Also on this day:
Nellie Bly – Woman Journalist – In 1889, Nellie Bly left for her trip around the world.
The Big Barbecue – In 1957, a Mafia meeting was held in Apalachin, New York.

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Nellie Bly – Woman Journalist

Posted in History by patriciahysell on November 14, 2010
Nellie_Bly_2

Nellie Bly in 1890

November 14, 1889: Nellie Bly, working for the New York City newspaper, NY World, leaves on a trip around the world. Elizabeth Jane Cochrane was born in 1864, a spunky child who usually dressed in pink and was therefore called “Pink.” She became a writer in her native Pittsburg, Pennsylvania. However, she was given lowly, “women’s topic” writing assignments and left in a huff. She arrived in New York City and began to write for NY World. She was given the byline Nellie Bly to protect her reputation because reporting was not considered a respectable job for a woman.

Her first major assignment was in 1887 when she got herself admitted to an insane asylum and remained incarcerated for ten days. She wrote a blistering expose about the poor food, inadequate clothing, cruel staff, and total lack of anything that resembled care. Her book, Ten Days in a Mad-House caused enough uproar to garner a $850,000 increase in funding and an overhaul of treatment regimens.

In 1888, the editors of NY World planned to cash in on Jules Verne’s blockbuster Around the World in Eighty Days. They intended to send a man around the world in fewer days. Nellie Bly insisted that she be given the assignment. She made it around the world in 72 days, 6 hours, 11 minutes, and 14 seconds – a world record that would be broken within a few more months.

The World printed a game about her trip in their paper that was made into a board game by the McLaughlin Brothers. Her major ports of call included: Hoboken, New Jersey [her starting point]; London; Amiens, France where she met Jules Verne and his wife; Brindisi, Italy where she caught a steamer; Port Sied, Egypt; Singapore; Hong Kong; San Francisco; and back to Hoboken. She also paid visits in Paris, Berlin, Naples, Moscow, Constantinople, Athens, Aden, Jerusalem, Bombay, Calcutta, Manila, Yokohama, and Chicago. Bon Voyage.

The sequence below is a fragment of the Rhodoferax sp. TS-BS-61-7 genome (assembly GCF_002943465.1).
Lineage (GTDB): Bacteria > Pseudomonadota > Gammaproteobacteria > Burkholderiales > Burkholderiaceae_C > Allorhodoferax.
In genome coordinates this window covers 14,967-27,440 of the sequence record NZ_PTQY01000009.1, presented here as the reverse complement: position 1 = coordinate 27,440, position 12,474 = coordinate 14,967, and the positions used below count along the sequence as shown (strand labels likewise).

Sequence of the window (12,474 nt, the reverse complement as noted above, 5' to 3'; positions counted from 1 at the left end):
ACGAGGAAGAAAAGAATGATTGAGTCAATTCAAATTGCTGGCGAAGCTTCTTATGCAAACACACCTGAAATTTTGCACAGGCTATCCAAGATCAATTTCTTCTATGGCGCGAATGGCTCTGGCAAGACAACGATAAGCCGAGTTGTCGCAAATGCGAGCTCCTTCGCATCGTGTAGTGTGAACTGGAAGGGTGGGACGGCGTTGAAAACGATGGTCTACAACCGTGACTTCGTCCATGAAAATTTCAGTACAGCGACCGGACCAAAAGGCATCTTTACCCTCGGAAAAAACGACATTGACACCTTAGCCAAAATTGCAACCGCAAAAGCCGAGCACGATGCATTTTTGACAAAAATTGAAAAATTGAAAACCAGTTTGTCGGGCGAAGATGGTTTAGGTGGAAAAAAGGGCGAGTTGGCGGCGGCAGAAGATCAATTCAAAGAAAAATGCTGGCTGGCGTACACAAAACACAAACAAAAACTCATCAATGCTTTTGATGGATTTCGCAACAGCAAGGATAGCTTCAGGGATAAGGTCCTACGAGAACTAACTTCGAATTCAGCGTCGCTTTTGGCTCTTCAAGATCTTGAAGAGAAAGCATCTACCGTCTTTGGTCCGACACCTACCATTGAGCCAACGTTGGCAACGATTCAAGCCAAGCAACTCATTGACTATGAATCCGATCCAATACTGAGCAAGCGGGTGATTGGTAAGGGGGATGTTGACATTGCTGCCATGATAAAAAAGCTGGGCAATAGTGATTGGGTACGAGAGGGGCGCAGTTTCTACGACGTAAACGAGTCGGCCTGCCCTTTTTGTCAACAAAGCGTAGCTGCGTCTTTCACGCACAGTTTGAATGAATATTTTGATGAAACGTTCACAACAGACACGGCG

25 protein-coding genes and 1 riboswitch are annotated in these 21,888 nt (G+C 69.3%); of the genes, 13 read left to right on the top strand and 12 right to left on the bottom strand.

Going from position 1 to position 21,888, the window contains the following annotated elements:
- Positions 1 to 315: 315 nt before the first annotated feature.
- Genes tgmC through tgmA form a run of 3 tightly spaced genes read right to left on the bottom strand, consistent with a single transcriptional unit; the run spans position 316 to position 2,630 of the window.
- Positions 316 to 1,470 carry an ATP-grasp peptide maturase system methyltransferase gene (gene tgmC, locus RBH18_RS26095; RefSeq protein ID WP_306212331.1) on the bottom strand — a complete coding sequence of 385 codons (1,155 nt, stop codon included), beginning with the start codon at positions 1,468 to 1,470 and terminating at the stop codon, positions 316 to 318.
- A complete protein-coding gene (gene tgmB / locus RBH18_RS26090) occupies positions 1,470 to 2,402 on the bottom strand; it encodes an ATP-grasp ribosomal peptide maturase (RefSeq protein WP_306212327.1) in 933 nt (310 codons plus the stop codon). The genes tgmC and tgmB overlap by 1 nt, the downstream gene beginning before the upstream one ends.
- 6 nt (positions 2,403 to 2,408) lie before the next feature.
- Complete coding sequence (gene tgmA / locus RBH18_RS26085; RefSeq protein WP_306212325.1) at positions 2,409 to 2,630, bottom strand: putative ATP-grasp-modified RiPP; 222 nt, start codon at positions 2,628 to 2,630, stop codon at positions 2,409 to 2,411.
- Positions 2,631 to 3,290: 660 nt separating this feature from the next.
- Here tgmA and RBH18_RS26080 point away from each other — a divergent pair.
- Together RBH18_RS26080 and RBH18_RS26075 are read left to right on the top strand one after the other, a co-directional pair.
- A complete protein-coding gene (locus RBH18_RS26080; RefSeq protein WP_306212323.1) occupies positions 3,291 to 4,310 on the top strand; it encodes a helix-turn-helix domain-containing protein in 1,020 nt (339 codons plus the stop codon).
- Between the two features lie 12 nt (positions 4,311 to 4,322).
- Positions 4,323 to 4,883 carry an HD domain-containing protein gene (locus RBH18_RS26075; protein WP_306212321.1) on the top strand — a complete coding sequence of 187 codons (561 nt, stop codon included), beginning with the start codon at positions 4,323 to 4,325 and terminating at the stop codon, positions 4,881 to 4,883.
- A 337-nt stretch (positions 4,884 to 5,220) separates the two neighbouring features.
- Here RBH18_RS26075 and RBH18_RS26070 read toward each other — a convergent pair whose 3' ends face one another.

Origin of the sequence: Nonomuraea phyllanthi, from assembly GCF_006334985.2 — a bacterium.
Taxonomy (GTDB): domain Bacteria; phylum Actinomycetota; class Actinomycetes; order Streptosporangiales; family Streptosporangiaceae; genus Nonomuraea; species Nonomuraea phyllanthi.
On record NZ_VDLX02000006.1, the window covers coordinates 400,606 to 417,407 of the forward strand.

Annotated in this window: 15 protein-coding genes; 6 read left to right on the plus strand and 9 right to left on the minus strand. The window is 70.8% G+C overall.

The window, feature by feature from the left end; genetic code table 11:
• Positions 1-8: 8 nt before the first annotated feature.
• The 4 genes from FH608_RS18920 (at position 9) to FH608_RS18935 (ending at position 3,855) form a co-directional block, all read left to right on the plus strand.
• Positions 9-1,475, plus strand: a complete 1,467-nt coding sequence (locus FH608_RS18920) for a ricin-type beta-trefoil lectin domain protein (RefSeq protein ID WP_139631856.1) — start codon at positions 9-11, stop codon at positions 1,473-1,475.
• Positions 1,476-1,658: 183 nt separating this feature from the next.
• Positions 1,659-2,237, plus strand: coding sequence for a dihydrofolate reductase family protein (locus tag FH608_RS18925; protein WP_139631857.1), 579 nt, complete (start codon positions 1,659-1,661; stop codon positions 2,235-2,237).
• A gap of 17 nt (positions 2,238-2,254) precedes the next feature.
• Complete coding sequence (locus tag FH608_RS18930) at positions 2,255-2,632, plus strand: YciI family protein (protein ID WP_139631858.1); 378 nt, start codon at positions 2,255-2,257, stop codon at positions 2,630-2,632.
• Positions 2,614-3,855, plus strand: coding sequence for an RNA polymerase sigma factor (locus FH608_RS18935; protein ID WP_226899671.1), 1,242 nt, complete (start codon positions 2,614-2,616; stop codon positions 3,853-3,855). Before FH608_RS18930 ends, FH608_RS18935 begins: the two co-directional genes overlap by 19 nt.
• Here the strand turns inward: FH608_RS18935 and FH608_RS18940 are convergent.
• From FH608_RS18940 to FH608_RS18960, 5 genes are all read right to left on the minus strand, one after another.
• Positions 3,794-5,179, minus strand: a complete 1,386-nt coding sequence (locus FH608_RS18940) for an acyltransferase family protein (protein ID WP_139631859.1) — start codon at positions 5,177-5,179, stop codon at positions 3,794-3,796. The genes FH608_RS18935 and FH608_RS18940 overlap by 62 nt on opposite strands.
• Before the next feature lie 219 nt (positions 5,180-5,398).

“It is quite possible to buy tickets in New York for the entire trip, but I thought that I might be compelled to change my route at almost any point, so the only transportation I had provided on leaving New York was my ticket to London.”

“I looked as long as I could at the people on the pier. I did not feel as happy as I have at other times in life. I had a sentimental longing to take farewell of everything. ‘I am off,’ I thought sadly, ‘and shall I ever get back?’”

“There is nothing like plenty of food to preserve health. I know that cup of coffee saved me from a headache that day. I had been shaking with the cold as we made our hurried drive through London, and my head was so dizzy at times that I hardly knew whether the earth had a chill or my brains were attending a ball. When I got comfortable seated in the train I began to feel warmer and more stable.”

“To so many people this wide world over am I indebted for kindnesses that I cannot, in a little book like this, thank them all individually. They form a chain around the earth. To each and all of you, men, women and children, in my land and in the lands I visited, I am most truly grateful. Every kind act and thought, if but an unuttered wish, a cheer, a tiny flower, is imbedded in my memory as one of the pleasant things of my novel tour.” – all from Nellie Bly’s book, Around the World in Seventy-Two Days

“People say you have to travel to see the world. sometimes I think that if you just stay in one place and keep your eyes open, you’re going to see just about all that you can handle.” – Paul Auster

Also on this day, in 1957 the Mafia held a large meeting in Apalachin, New York.